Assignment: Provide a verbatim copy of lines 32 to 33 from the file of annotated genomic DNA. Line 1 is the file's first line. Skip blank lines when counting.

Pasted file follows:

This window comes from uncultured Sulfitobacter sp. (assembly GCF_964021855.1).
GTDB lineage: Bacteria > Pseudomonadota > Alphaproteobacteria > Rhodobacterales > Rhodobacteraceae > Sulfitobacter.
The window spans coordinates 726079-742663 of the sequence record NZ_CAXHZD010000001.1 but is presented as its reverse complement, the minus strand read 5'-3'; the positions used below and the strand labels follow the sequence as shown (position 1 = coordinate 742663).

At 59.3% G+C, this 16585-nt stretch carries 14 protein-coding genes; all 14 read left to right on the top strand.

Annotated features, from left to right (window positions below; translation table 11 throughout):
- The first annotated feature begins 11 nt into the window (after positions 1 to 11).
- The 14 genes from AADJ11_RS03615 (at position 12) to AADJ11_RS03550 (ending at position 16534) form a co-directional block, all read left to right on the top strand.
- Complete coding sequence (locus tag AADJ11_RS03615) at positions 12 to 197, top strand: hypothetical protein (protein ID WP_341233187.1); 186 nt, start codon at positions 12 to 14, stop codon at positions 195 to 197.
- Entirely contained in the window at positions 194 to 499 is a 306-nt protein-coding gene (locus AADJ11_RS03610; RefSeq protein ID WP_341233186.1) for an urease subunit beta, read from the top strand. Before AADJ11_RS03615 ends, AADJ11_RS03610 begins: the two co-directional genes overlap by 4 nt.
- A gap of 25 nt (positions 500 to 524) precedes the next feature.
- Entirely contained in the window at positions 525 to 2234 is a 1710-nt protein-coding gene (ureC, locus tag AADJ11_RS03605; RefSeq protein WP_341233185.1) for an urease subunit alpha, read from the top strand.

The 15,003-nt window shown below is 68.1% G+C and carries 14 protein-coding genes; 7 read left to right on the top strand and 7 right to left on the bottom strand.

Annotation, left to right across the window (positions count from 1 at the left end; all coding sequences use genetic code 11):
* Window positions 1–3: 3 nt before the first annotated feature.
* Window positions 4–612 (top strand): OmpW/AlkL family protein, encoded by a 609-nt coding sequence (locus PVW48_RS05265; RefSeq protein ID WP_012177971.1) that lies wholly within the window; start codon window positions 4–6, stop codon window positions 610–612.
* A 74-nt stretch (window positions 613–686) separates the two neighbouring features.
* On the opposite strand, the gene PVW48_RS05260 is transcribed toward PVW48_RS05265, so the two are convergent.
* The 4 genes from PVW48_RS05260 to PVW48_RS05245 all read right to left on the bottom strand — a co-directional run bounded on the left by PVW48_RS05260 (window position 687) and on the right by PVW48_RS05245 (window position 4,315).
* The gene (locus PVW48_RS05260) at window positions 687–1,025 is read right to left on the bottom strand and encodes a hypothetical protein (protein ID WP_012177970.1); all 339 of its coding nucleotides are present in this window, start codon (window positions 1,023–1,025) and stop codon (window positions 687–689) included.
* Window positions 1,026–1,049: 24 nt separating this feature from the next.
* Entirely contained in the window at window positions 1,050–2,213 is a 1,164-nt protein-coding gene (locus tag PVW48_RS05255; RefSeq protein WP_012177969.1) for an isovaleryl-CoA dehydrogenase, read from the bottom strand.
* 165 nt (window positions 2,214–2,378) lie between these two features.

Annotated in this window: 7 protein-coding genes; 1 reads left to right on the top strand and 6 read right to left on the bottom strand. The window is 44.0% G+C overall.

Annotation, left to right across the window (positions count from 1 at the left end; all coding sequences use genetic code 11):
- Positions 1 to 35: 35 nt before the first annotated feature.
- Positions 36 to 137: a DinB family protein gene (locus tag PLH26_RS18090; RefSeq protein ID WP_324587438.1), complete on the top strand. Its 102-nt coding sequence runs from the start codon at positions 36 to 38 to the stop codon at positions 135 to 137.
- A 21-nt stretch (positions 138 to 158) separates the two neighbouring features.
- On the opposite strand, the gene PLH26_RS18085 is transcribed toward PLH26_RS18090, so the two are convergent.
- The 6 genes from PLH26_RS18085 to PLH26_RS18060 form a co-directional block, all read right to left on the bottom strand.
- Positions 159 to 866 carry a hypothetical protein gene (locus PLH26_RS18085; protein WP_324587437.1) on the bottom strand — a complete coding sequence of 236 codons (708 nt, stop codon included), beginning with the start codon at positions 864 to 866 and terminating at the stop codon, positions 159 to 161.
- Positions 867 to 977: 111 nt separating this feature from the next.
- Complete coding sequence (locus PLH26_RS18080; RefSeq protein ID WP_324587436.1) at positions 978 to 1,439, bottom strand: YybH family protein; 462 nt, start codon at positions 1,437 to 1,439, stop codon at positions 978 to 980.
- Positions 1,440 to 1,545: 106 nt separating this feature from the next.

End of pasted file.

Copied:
- Complete coding sequence (locus PLH26_RS18080; RefSeq protein ID WP_324587436.1) at positions 978 to 1,439, bottom strand: YybH family protein; 462 nt, start codon at positions 1,437 to 1,439, stop codon at positions 978 to 980.
- Positions 1,440 to 1,545: 106 nt separating this feature from the next.